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Damning Bozalek ruling could upset the whole twisted applecart for Steinhoff

Failure to pay close to R150bn plus interest to bondholders – or reach a roll-over agreement with them – will trigger liquidation. The payment is due in December.
Banners that were removed from a University of Stellenbosch sports field back in 2017 when the accounting scandal broke. Image: Waldo Swiegers/Bloomberg

It’s tempting to assume that Steinhoff’s bid to distribute €900 million (R15.2 billion) to a group of its concurrent creditors and thereby avoid a crippling legal challenge from one of them is now dead in the water.

Judge Lee Bozalek’s damning ruling last Friday would appear to make it impossible for the court to provide the necessary sanction of a Section 155 process needed to give effect to the distribution, termed a Conditional Payment Undertaking (CPU) by Steinhoff.

And if the CPU is dead then it appears, from a reading of the Bozalek ruling, that the Company Voluntary Arrangement (CVA) put in place between Steinhoff and holders of around €8.8 billion (R149.2 billion) bonds in 2018, is also at risk.

Read: Steinhoff’s R15bn settlement deal in jeopardy

Not much wriggle room

Whatever the Steinhoff board thinks about the ruling, an appeal would be problematic given the time constraints within which it is operating.

The CVA expires this coming December. That means in less than six months Steinhoff will be required to repay €8.8 billion to bondholders as well as the rolled-up interest payments of a staggering 10% per annum.

Failure to make the repayment – or reach a roll-over agreement with the bondholders – would trigger liquidation.

The thing is it’s not just the Bozalek ruling that the Steinhoff board has to navigate, there’s also the very considerable liquidation challenge brought by the founders of Tekkie Town, which is due to be heard in the next few months in Cape Town.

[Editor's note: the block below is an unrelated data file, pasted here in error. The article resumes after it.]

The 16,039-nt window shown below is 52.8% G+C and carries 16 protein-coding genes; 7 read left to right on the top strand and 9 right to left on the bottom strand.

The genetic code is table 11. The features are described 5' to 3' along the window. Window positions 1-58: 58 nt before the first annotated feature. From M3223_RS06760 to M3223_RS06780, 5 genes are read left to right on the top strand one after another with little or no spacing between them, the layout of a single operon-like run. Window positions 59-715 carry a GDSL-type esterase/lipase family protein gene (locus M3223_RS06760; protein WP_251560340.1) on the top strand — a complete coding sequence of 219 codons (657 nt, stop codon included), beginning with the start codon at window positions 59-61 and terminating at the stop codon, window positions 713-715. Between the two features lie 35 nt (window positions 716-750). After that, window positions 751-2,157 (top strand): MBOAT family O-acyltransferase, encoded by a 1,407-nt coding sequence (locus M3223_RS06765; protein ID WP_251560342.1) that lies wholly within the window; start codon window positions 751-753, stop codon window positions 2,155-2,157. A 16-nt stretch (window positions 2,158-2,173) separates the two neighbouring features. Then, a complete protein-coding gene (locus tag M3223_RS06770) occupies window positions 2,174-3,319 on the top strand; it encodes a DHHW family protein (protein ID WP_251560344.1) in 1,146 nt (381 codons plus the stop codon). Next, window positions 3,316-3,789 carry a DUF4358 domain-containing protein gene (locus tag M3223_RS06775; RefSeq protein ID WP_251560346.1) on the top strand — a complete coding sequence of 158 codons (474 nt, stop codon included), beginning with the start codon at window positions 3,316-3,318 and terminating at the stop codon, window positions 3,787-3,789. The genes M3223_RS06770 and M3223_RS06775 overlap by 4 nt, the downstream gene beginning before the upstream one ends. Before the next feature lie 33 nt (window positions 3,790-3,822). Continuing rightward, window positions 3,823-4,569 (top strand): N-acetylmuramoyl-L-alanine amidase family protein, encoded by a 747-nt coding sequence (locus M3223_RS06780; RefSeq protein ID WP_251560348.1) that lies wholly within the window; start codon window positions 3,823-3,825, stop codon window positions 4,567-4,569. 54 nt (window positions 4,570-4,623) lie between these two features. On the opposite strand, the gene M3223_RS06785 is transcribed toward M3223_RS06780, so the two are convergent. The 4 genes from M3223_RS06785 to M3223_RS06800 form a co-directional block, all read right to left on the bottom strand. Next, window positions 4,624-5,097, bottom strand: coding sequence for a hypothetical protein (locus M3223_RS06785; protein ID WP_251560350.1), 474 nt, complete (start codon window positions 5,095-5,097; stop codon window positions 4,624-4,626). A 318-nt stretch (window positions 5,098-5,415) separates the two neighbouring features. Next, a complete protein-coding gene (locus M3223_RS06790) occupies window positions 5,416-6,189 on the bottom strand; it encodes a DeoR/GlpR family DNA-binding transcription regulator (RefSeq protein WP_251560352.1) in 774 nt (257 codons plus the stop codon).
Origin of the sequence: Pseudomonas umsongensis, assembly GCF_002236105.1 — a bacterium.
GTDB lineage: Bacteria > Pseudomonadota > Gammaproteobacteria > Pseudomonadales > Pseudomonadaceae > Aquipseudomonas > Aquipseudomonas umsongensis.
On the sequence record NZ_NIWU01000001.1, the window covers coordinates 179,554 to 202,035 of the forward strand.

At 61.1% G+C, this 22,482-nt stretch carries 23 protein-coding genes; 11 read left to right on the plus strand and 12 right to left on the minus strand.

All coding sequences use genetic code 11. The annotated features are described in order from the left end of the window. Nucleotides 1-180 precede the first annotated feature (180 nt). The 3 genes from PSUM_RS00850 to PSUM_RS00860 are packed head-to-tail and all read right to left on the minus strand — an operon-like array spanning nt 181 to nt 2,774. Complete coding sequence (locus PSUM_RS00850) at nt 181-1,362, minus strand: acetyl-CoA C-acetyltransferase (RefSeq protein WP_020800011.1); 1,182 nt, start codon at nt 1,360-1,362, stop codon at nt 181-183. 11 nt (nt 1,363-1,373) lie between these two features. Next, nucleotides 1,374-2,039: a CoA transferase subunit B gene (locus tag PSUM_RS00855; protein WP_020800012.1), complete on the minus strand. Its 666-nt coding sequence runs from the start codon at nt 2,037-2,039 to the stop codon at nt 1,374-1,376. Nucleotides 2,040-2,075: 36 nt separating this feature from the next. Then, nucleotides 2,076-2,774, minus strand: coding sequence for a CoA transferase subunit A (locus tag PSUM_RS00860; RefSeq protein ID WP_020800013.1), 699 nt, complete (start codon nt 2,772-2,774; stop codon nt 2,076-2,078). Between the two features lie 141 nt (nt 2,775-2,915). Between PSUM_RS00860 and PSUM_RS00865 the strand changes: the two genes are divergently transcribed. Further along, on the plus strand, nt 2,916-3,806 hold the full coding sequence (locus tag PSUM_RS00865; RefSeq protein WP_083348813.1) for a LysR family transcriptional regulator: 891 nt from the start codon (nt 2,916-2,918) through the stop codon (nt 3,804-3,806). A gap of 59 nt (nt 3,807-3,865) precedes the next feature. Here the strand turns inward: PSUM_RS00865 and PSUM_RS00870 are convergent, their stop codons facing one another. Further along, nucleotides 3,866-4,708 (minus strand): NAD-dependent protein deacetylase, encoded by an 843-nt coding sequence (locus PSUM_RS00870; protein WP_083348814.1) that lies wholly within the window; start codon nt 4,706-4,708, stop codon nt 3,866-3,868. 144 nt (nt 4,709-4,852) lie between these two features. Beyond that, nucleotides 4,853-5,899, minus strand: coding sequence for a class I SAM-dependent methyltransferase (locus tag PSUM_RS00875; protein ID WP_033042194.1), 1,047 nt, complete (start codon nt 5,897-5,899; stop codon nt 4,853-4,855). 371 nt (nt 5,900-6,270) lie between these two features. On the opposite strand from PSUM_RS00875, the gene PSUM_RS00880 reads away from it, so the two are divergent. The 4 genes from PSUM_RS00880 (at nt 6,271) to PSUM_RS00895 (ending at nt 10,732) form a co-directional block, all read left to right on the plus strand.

Read: Why former Tekkie Town owners want Steinhoff liquidated

A less determined bunch might be inclined to throw in the towel and opt for what seems to be the inevitable liquidation of this deeply troubled international retail group; a liquidation that would kill the CVA and any prospects of its roll-over.

Steinhoff’s strategy

But the Steinhoff board is nothing if not determined, and so far – ahead of a ‘considered response’ to Bozalek – it has seemed determined to continue its ‘extend and pretend’ strategy.

The best-case version of this strategy, according to CEO of Protea Capital Management Jean Pierre Verster, would likely only see the bondholders being fully repaid several years down the line.

However, there could be some clever restructurings or asset sell-offs during that time.

Verster estimates that Steinhoff’s value – largely dependent on its Pepkor and Pepco operations – would have to appreciate by around 18% a year over the next 10 years if Steinhoff ordinary shares were to have any value after paying the crippling CVA burden.

But as Verster – who stresses that he maintains a short position in Steinhoff – points out, this is not the best-case scenario for all concerned.

It is the ‘best case’ scenario for the bondholders as well as the lawyers and executives guiding the company down this path.

One bondholder’s ‘twisted’ view

For the bondholders, 10% per annum is deeply alluring.

So alluring that the CEO of one of the world’s top hedge funds, Seth Klarman of Baupost Group, gave Steinhoff special mention in a January 2020 letter to his investors.

Klarman described Steinhoff as a “twisted apple” along with the likes of Enron and Lehman.

“The business debacles [at these companies] were reflected in market price carnage, as bonds plummeted, claims proliferated, and uncertainty dominated,” he said.

Read: The scale of the Steinhoff deception